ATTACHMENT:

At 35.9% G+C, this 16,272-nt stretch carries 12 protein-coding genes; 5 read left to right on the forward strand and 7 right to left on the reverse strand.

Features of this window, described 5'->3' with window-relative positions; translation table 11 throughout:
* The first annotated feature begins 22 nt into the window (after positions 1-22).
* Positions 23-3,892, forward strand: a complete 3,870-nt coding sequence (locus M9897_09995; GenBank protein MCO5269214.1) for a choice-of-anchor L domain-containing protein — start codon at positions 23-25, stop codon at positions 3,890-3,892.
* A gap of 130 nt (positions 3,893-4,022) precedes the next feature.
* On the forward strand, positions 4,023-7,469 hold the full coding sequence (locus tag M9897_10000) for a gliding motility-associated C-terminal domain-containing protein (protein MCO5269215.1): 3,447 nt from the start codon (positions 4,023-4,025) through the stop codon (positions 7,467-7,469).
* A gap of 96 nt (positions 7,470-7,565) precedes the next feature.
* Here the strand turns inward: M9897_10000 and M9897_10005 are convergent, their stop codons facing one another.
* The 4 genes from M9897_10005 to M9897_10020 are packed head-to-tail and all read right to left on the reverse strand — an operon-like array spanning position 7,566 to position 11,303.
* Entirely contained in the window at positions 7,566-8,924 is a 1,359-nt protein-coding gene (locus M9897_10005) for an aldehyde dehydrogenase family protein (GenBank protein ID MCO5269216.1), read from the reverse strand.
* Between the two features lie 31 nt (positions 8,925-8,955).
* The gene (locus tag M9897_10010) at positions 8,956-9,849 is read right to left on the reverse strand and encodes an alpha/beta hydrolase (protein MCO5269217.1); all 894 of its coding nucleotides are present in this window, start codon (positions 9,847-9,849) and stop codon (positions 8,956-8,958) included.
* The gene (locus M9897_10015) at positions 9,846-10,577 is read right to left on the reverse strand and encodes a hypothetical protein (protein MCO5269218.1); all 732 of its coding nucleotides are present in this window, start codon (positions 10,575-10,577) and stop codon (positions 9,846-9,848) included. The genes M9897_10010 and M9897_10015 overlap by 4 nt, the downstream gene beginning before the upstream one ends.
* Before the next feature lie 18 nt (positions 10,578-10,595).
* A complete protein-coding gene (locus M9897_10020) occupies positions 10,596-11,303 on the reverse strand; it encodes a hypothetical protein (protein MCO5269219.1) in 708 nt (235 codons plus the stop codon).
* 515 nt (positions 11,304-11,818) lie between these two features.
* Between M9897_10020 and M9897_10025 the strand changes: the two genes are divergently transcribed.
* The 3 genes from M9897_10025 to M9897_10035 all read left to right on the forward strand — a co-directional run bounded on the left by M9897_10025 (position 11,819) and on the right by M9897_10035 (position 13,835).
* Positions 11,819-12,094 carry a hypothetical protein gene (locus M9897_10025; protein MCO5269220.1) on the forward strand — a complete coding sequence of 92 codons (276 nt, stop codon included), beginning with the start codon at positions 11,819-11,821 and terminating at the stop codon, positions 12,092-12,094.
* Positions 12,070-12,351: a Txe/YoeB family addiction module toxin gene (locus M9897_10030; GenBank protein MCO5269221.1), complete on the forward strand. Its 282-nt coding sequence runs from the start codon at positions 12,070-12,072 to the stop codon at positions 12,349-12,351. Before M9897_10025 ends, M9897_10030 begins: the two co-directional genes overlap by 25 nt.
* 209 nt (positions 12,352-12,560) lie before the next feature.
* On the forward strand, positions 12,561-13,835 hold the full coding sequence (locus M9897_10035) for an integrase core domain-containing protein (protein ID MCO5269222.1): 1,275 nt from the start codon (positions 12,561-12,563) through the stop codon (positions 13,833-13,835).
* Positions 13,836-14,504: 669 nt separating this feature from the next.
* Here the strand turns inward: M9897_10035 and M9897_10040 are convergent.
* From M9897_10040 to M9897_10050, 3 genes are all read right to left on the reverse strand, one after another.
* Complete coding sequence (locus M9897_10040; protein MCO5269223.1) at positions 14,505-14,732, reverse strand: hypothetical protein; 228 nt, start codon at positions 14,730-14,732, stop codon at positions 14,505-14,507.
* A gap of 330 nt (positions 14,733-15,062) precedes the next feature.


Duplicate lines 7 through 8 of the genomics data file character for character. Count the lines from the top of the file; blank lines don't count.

* A gap of 96 nt (positions 7,470-7,565) precedes the next feature.
* Here the strand turns inward: M9897_10000 and M9897_10005 are convergent, their stop codons facing one another.